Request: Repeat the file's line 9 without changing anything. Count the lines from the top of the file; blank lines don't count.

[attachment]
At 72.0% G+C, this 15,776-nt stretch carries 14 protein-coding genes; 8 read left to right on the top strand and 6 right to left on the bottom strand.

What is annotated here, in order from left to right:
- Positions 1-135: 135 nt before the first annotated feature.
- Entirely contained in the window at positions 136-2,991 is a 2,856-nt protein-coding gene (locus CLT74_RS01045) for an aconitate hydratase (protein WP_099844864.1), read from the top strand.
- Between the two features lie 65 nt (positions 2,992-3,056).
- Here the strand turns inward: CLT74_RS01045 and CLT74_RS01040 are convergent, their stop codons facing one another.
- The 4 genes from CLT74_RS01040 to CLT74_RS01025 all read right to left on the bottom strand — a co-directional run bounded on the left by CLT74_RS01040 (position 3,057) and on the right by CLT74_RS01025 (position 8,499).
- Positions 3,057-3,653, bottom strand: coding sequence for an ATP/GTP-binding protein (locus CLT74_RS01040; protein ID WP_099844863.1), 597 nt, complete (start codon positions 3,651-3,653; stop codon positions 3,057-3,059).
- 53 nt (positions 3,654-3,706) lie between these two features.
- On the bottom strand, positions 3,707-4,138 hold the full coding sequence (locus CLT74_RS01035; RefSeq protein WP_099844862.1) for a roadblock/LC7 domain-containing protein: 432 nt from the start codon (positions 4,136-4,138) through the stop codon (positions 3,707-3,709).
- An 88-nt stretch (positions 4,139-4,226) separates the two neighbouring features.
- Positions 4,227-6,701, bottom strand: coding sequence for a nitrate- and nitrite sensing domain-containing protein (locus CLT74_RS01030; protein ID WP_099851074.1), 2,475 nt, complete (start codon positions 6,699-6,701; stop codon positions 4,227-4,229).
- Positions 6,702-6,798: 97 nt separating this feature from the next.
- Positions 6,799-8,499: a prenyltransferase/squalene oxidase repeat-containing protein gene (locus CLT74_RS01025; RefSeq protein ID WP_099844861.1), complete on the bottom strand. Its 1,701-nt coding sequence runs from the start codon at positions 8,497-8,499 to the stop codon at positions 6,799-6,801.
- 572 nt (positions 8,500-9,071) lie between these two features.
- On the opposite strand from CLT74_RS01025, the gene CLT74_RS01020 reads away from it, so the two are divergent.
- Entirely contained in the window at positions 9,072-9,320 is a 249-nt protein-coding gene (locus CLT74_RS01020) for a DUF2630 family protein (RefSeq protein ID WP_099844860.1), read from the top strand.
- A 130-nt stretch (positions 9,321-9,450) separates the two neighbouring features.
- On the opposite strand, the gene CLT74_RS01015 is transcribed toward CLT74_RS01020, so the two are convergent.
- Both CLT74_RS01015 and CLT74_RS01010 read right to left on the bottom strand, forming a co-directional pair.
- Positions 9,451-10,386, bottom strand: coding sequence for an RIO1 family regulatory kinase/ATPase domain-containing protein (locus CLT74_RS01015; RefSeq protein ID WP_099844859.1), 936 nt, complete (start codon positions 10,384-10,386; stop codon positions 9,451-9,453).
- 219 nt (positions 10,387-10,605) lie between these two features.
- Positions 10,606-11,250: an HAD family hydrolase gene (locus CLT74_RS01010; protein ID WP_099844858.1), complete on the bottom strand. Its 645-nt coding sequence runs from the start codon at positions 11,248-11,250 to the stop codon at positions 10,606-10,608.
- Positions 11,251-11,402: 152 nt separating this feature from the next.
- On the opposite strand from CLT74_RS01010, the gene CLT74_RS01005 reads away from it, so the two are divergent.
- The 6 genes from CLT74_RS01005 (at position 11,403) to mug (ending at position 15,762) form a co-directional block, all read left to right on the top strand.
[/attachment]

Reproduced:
- 53 nt (positions 3,654-3,706) lie between these two features.